Opponents of the estate tax often say the tax on large inheritances hurts farmers by adding a levy to property and money that’s passed down through families.

But Chuck Hassebrook of the Center for Rural Affairs (h/t to the Rural Blog) writes that a full repeal of the estate tax would make it harder for small farms to compete with farms run by wealthy heirs.

Some are pushing for raising the exemption to $10 million for couples ($5 million per spouse) and dropping the tax rate on the largest estates to 35 percent. Others would repeal the tax entirely on farmland.

Each of these proposals is overly generous to wealthy heirs and puts farmers, ranchers and small business people who must earn their way at a competitive disadvantage. The overwhelming majority of family farms and businesses would be hurt, not helped.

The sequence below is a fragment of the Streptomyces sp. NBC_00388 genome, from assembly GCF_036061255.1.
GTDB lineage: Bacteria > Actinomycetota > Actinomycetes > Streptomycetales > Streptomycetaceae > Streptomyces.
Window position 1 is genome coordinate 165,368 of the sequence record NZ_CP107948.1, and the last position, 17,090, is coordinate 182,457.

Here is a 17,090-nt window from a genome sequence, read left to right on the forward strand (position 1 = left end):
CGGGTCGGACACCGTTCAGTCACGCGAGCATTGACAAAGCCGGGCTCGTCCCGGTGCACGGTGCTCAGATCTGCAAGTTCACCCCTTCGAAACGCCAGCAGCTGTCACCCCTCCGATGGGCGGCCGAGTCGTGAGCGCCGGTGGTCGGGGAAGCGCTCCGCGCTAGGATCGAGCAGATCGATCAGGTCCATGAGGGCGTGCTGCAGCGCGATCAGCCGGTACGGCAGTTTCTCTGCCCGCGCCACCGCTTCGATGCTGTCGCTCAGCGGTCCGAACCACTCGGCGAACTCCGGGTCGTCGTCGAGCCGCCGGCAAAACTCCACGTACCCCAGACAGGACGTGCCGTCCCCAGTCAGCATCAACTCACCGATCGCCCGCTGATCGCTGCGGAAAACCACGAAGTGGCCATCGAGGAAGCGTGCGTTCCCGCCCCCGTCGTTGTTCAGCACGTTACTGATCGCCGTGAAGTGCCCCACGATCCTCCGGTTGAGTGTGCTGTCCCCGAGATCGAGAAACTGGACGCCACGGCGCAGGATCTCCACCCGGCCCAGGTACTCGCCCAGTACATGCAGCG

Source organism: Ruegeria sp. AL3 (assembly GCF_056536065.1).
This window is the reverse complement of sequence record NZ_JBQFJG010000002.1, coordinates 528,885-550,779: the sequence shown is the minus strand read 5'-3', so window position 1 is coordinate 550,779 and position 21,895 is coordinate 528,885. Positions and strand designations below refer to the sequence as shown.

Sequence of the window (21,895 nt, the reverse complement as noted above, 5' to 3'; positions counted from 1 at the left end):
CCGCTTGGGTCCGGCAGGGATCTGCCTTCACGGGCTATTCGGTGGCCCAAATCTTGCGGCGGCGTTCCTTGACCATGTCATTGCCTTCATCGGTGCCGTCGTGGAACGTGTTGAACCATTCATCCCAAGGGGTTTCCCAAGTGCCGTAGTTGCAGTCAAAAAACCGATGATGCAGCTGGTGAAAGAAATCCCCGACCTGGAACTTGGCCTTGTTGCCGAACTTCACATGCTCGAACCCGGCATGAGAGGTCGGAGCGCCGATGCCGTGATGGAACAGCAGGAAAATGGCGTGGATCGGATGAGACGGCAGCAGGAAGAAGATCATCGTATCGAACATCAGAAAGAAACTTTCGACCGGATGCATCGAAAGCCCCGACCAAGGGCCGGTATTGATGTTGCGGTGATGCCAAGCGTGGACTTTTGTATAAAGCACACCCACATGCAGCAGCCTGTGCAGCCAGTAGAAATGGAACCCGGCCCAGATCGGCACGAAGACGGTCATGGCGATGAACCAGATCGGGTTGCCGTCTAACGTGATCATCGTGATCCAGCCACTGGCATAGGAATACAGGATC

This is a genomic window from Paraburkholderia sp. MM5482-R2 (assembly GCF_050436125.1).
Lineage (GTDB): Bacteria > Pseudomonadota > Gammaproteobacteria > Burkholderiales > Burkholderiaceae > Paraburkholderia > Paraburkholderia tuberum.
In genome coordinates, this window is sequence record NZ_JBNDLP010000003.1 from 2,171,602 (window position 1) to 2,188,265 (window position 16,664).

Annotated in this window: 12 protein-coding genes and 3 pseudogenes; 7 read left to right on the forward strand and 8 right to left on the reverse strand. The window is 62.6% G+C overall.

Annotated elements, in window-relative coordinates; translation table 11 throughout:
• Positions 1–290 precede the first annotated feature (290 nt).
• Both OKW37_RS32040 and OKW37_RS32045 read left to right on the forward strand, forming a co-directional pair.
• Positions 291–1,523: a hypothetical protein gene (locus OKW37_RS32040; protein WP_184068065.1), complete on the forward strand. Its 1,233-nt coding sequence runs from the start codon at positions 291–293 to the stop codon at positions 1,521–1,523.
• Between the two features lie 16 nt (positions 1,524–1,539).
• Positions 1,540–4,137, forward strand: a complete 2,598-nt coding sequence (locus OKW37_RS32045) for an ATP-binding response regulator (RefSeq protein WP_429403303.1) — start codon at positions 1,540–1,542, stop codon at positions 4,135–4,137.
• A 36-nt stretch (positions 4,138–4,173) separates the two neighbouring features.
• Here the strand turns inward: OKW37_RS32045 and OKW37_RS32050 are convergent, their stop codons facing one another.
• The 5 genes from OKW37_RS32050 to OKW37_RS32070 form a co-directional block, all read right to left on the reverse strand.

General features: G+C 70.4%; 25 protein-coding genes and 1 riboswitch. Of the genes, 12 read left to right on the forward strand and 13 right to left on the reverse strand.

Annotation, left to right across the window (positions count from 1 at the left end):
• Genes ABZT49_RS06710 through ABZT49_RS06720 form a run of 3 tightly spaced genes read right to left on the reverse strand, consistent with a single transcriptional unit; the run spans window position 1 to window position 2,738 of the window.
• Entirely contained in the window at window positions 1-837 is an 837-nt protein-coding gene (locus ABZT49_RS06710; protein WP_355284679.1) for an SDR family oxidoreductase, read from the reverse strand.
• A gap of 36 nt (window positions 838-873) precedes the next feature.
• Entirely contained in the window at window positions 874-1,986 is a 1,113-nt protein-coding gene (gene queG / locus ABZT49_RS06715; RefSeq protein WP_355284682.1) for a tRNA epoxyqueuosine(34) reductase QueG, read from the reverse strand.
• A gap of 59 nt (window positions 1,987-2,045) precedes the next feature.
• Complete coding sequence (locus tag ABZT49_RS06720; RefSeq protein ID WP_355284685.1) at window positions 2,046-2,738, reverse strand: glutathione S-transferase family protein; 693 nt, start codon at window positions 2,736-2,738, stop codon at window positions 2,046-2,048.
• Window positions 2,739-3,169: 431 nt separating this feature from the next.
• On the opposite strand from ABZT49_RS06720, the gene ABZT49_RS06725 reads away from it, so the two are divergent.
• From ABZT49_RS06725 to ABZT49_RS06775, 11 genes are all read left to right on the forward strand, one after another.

Farming and business are competitive. The heir of a tax-free $10 million estate has a huge advantage in competing for land and business over those who stand to receive modest or no inheritance. The estate tax helps level the playing field between those whose success is based on being born into the right family and those who must earn success through hard work, brains and determination.